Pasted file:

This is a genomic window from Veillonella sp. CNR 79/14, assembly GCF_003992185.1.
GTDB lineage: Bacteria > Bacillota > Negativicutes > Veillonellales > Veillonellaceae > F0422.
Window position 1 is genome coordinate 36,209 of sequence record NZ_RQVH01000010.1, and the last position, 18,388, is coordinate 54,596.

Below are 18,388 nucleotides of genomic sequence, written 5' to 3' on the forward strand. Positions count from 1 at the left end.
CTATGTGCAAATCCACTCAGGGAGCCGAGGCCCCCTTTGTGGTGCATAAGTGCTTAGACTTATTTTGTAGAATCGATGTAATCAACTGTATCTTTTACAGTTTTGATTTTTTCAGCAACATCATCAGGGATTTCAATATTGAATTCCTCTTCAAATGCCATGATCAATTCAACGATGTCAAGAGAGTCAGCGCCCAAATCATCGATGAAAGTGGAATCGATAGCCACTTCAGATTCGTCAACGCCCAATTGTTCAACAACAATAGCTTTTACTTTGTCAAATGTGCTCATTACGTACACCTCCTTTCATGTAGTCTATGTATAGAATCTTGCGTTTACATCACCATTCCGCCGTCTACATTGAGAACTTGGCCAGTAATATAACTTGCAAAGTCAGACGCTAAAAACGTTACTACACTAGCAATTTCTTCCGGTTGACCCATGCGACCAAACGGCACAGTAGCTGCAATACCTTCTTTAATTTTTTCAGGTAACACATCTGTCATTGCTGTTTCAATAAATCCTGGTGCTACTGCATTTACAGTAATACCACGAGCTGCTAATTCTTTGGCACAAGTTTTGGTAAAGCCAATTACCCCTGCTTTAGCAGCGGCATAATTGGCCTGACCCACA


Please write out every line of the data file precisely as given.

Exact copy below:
This is a genomic window from Veillonella sp. CNR 79/14, assembly GCF_003992185.1.
GTDB lineage: Bacteria > Bacillota > Negativicutes > Veillonellales > Veillonellaceae > F0422.
Window position 1 is genome coordinate 36,209 of sequence record NZ_RQVH01000010.1, and the last position, 18,388, is coordinate 54,596.

Below are 18,388 nucleotides of genomic sequence, written 5' to 3' on the forward strand. Positions count from 1 at the left end.
CTATGTGCAAATCCACTCAGGGAGCCGAGGCCCCCTTTGTGGTGCATAAGTGCTTAGACTTATTTTGTAGAATCGATGTAATCAACTGTATCTTTTACAGTTTTGATTTTTTCAGCAACATCATCAGGGATTTCAATATTGAATTCCTCTTCAAATGCCATGATCAATTCAACGATGTCAAGAGAGTCAGCGCCCAAATCATCGATGAAAGTGGAATCGATAGCCACTTCAGATTCGTCAACGCCCAATTGTTCAACAACAATAGCTTTTACTTTGTCAAATGTGCTCATTACGTACACCTCCTTTCATGTAGTCTATGTATAGAATCTTGCGTTTACATCACCATTCCGCCGTCTACATTGAGAACTTGGCCAGTAATATAACTTGCAAAGTCAGACGCTAAAAACGTTACTACACTAGCAATTTCTTCCGGTTGACCCATGCGACCAAACGGCACAGTAGCTGCAATACCTTCTTTAATTTTTTCAGGTAACACATCTGTCATTGCTGTTTCAATAAATCCTGGTGCTACTGCATTTACAGTAATACCACGAGCTGCTAATTCTTTGGCACAAGTTTTGGTAAAGCCAATTACCCCTGCTTTAGCAGCGGCATAATTGGCCTGACCCACA